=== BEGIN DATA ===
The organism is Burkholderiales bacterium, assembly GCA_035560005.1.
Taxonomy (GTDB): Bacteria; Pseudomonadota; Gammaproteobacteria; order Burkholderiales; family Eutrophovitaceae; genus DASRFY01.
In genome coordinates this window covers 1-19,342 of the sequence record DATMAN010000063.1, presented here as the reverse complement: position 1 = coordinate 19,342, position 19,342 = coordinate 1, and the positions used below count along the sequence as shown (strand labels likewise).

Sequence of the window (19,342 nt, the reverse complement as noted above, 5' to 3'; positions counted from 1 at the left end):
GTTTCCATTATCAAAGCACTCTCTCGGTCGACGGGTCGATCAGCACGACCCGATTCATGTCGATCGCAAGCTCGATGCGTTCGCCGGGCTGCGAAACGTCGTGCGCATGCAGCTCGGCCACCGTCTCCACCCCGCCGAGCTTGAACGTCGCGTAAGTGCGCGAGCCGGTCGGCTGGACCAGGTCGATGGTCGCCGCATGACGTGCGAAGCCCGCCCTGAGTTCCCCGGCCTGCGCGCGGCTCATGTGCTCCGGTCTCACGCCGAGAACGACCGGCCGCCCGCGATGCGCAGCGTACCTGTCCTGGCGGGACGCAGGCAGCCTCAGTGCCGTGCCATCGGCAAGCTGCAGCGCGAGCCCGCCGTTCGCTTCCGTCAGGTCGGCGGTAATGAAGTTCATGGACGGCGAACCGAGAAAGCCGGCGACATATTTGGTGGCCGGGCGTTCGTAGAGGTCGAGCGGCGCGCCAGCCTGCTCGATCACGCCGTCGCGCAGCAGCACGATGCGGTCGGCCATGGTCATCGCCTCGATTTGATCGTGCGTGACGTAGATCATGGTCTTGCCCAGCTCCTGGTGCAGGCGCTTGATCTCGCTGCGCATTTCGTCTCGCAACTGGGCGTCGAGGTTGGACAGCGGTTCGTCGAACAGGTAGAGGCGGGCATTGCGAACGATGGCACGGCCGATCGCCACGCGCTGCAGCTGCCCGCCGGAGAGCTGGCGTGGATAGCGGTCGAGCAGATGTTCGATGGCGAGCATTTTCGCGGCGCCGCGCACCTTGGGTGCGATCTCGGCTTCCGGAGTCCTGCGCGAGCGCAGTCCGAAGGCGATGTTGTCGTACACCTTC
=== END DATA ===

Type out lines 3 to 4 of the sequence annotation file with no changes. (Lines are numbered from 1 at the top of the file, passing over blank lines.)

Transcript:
In genome coordinates this window covers 1-19,342 of the sequence record DATMAN010000063.1, presented here as the reverse complement: position 1 = coordinate 19,342, position 19,342 = coordinate 1, and the positions used below count along the sequence as shown (strand labels likewise).

Sequence of the window (19,342 nt, the reverse complement as noted above, 5' to 3'; positions counted from 1 at the left end):